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Analysis Quality Improvement

Changing how we think about healthcare improvement

BMJ 2018; 361 doi: (Published 17 May 2018) Cite this as: BMJ 2018;361:k2014

Re: Changing how we think about healthcare improvement

Jeffrey Braithwaite makes a cogent case for an appreciation of ‘complexity thinking’ in healthcare, drawing on an obvious wealth of personal and published experience. [1] The challenge for practitioners is to draw on such insights to actually deliver pragmatic approaches to improving existing efforts to deliver care. Such approaches may be informed by experience elsewhere – while Braithwaite asserts that no other industry is as complex as healthcare, many other safety-critical fields have developed a robust approach to managing complex systems which healthcare may benefit from. Several of these such as defence, aerospace, manufacturing, and construction are linked by the academic and practical experience within the Engineering and Design communities. These are in turn closely allied to the fields of Operational Research and Improvement Science – all have well-developed theories around systems and complexity with a range of practical tools to explore, create and evaluate system improvements.

Recent work by the UK’s Royal Academy of Engineering, Academy of Medical Sciences, and Royal College of Physicians to develop a consensus systems approach to improving healthcare has been summarised in the flagship report ‘Engineering Better Care’.[2] This draws on an extensive programme of workshops, discussions and case studies from across the different communities and looks to distil the essence of a systems approach into a series of iterative questions which need to be answered by those seeking to improve care, whether at the local or national level. These questions support Braithwaite’s thesis that both people and systems are at the core of improvement, but goes further to suggest that the areas of design and risk, while less well explored in healthcare, are similarly fundamental. Indeed, risk management and a formal design process are often wholly lacking from medical improvement initiatives.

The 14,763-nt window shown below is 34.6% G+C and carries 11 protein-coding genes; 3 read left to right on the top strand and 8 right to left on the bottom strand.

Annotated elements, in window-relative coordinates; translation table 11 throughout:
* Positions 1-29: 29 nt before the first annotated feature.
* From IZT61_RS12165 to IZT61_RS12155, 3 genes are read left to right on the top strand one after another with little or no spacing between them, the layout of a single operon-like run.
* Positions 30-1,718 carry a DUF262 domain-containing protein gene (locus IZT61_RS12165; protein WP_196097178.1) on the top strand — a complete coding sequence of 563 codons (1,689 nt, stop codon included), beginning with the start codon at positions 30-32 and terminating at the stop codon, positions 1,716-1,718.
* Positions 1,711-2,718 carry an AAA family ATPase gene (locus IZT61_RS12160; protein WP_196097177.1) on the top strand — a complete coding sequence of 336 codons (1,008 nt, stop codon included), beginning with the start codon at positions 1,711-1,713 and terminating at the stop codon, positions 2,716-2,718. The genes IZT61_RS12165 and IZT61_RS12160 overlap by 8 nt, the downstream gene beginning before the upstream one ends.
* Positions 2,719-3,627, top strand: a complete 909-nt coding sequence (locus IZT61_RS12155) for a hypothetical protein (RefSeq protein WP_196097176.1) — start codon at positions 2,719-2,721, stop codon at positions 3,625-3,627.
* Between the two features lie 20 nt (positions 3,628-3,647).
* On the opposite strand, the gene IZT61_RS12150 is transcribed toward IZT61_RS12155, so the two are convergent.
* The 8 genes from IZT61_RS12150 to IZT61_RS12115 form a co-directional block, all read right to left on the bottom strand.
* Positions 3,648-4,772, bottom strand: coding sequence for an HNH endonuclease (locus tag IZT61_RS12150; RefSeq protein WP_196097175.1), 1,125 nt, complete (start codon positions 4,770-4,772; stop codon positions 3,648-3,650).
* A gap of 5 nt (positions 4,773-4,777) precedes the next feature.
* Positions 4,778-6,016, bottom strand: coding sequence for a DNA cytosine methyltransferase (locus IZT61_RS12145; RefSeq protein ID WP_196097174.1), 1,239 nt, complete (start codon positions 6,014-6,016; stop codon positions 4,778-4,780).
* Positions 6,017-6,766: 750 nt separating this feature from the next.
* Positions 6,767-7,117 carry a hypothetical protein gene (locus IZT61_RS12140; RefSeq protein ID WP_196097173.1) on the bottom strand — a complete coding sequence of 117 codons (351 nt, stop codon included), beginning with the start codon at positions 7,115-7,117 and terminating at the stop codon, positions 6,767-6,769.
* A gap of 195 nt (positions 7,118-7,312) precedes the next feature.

Many terms used here may need unpacking for the uninitiated. ‘Systems’ involve people, equipment, processes, institutions, and culture and are as applicable to direct clinical care as to large-scale healthcare provision. ‘People’ involve all those – often beyond the obvious – who have a stake in the area of interest. ‘Design’ is not limited to the creation of physical artefacts, but encompasses processes, experiences, or policies. Finally ‘risk’ involves not simply a retrospective attempt to prevent a previous adverse outcome from recurring, but a prospective attempt to both minimise harm and promote excellence. A ‘systems approach’ is then a coordinated effort to address each of these areas, within the resource limitations of a given project, so as to improve care without creating further harm.

One aspect of this work which may be challenging to clinicians is that while clinical insight may be necessary to improvement efforts, it is by no means sufficient. What appear to be obvious solutions, with a clear causal chain, may turn out to be futile or even harmful once scrutinised through a systems lens. Clinical requirements are in fact a subset of the wider suite of stakeholder needs which need to be traded off against each other in order to maximise the chances of effecting positive change while managing risk. This may require facilitation by experts steeped in the necessary methodologies rather than being owned entirely by clinical leaders. This should not be surprising – as noted elsewhere, hospitals would not use clinicians to defend them in lawsuits, or indeed to plan infrastructure developments or manage human resources.[3] In each of these areas a clinical appreciation is essential but needs to be matched by appropriate expertise from elsewhere. As Braithwaite states, improvement efforts are stalling – we should not be afraid to engage with, and learn from, experts in the management of complex systems if we are to tackle this.


Competing interests: PJC was the lead author for the Royal Academy of Engineering report 'Engineering Better Care'. TB, JW, and AK were all contributors to this report.

02 October 2018
Tom H Bashford
Clinical Research Fellow
James Ward, Alex Komashie, John Clarkson.
NIHR Global Health Research Group on Neurotrauma
Engineering Design Centre, University of Cambridge